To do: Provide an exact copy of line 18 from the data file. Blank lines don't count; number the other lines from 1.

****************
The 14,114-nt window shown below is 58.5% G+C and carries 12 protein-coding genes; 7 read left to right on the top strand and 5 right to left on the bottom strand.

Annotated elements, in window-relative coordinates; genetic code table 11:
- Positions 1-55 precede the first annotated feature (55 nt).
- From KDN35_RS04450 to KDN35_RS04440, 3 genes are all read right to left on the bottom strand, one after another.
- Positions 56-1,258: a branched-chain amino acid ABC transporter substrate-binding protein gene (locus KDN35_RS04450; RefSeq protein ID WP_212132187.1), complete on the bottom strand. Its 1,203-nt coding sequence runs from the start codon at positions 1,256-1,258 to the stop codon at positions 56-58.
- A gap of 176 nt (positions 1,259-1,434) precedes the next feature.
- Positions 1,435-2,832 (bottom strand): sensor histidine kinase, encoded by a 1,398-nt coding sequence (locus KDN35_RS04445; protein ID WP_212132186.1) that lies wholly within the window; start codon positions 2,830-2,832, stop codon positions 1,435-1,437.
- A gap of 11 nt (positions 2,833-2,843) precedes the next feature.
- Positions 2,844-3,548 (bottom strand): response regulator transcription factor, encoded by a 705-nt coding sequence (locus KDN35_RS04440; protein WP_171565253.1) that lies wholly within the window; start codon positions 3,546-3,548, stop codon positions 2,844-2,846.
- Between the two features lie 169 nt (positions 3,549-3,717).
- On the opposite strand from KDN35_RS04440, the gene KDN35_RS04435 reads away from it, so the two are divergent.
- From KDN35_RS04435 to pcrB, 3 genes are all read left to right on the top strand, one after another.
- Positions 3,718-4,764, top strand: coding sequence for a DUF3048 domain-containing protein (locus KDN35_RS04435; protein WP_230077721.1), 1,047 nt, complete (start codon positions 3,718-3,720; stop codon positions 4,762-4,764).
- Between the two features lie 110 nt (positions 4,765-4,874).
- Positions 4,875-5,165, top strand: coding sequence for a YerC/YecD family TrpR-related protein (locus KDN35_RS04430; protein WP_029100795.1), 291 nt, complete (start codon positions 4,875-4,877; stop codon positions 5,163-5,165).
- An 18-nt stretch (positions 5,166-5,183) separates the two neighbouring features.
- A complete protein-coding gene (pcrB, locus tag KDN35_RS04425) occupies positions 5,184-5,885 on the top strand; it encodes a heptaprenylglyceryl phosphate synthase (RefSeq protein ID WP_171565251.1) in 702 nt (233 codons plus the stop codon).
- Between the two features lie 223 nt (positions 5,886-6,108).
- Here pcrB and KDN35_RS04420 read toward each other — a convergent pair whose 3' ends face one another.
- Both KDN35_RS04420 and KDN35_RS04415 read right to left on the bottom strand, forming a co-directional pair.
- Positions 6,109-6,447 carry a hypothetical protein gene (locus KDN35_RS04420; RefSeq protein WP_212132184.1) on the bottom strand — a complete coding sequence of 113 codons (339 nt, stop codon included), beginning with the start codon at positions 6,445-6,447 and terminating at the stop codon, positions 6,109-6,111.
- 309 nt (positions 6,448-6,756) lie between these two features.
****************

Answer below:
- Between the two features lie 223 nt (positions 5,886-6,108).